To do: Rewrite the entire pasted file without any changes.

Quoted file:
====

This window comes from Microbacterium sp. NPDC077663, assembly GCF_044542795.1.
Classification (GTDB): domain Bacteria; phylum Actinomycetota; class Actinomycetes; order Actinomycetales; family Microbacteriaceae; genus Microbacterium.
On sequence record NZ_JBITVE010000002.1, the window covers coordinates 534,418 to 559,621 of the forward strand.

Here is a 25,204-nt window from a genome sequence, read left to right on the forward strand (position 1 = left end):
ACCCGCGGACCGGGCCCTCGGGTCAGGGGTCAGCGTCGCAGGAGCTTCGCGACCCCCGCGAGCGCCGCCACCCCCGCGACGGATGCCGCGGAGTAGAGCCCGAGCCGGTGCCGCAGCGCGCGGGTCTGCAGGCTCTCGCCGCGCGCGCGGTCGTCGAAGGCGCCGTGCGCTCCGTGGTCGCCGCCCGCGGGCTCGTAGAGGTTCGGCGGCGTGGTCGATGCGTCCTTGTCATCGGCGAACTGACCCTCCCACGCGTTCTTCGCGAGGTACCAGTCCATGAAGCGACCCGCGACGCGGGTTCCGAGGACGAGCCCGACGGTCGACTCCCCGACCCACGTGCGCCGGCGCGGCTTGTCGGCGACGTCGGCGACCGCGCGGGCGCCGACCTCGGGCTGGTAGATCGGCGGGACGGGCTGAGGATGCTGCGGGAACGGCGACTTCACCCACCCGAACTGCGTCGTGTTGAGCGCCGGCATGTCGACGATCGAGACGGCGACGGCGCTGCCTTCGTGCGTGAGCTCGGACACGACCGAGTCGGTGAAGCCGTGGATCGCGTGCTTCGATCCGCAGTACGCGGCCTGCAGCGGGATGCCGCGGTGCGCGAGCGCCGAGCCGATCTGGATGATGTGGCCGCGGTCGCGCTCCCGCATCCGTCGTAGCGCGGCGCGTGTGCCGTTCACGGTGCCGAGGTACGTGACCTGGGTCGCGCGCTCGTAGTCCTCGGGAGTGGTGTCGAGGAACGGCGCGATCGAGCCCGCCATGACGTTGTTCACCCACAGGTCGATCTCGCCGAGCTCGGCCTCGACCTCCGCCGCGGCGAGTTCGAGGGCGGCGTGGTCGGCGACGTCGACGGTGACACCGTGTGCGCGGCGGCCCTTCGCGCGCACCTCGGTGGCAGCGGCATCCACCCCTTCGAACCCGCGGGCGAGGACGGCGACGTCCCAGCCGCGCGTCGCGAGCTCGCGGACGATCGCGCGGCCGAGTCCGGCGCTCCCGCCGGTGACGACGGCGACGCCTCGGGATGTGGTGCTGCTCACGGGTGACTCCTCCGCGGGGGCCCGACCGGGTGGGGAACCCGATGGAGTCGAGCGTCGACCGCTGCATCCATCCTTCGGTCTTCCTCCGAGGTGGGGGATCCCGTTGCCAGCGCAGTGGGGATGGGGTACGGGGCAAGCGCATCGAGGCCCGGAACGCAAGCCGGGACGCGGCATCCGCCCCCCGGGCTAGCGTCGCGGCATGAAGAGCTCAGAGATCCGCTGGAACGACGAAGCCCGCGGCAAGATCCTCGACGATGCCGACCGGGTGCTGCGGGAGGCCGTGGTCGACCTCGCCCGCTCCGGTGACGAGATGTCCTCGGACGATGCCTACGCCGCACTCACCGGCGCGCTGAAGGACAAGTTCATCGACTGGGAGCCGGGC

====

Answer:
This window comes from Microbacterium sp. NPDC077663, assembly GCF_044542795.1.
Classification (GTDB): domain Bacteria; phylum Actinomycetota; class Actinomycetes; order Actinomycetales; family Microbacteriaceae; genus Microbacterium.
On sequence record NZ_JBITVE010000002.1, the window covers coordinates 534,418 to 559,621 of the forward strand.

Here is a 25,204-nt window from a genome sequence, read left to right on the forward strand (position 1 = left end):
ACCCGCGGACCGGGCCCTCGGGTCAGGGGTCAGCGTCGCAGGAGCTTCGCGACCCCCGCGAGCGCCGCCACCCCCGCGACGGATGCCGCGGAGTAGAGCCCGAGCCGGTGCCGCAGCGCGCGGGTCTGCAGGCTCTCGCCGCGCGCGCGGTCGTCGAAGGCGCCGTGCGCTCCGTGGTCGCCGCCCGCGGGCTCGTAGAGGTTCGGCGGCGTGGTCGATGCGTCCTTGTCATCGGCGAACTGACCCTCCCACGCGTTCTTCGCGAGGTACCAGTCCATGAAGCGACCCGCGACGCGGGTTCCGAGGACGAGCCCGACGGTCGACTCCCCGACCCACGTGCGCCGGCGCGGCTTGTCGGCGACGTCGGCGACCGCGCGGGCGCCGACCTCGGGCTGGTAGATCGGCGGGACGGGCTGAGGATGCTGCGGGAACGGCGACTTCACCCACCCGAACTGCGTCGTGTTGAGCGCCGGCATGTCGACGATCGAGACGGCGACGGCGCTGCCTTCGTGCGTGAGCTCGGACACGACCGAGTCGGTGAAGCCGTGGATCGCGTGCTTCGATCCGCAGTACGCGGCCTGCAGCGGGATGCCGCGGTGCGCGAGCGCCGAGCCGATCTGGATGATGTGGCCGCGGTCGCGCTCCCGCATCCGTCGTAGCGCGGCGCGTGTGCCGTTCACGGTGCCGAGGTACGTGACCTGGGTCGCGCGCTCGTAGTCCTCGGGAGTGGTGTCGAGGAACGGCGCGATCGAGCCCGCCATGACGTTGTTCACCCACAGGTCGATCTCGCCGAGCTCGGCCTCGACCTCCGCCGCGGCGAGTTCGAGGGCGGCGTGGTCGGCGACGTCGACGGTGACACCGTGTGCGCGGCGGCCCTTCGCGCGCACCTCGGTGGCAGCGGCATCCACCCCTTCGAACCCGCGGGCGAGGACGGCGACGTCCCAGCCGCGCGTCGCGAGCTCGCGGACGATCGCGCGGCCGAGTCCGGCGCTCCCGCCGGTGACGACGGCGACGCCTCGGGATGTGGTGCTGCTCACGGGTGACTCCTCCGCGGGGGCCCGACCGGGTGGGGAACCCGATGGAGTCGAGCGTCGACCGCTGCATCCATCCTTCGGTCTTCCTCCGAGGTGGGGGATCCCGTTGCCAGCGCAGTGGGGATGGGGTACGGGGCAAGCGCATCGAGGCCCGGAACGCAAGCCGGGACGCGGCATCCGCCCCCCGGGCTAGCGTCGCGGCATGAAGAGCTCAGAGATCCGCTGGAACGACGAAGCCCGCGGCAAGATCCTCGACGATGCCGACCGGGTGCTGCGGGAGGCCGTGGTCGACCTCGCCCGCTCCGGTGACGAGATGTCCTCGGACGATGCCTACGCCGCACTCACCGGCGCGCTGAAGGACAAGTTCATCGACTGGGAGCCGGGC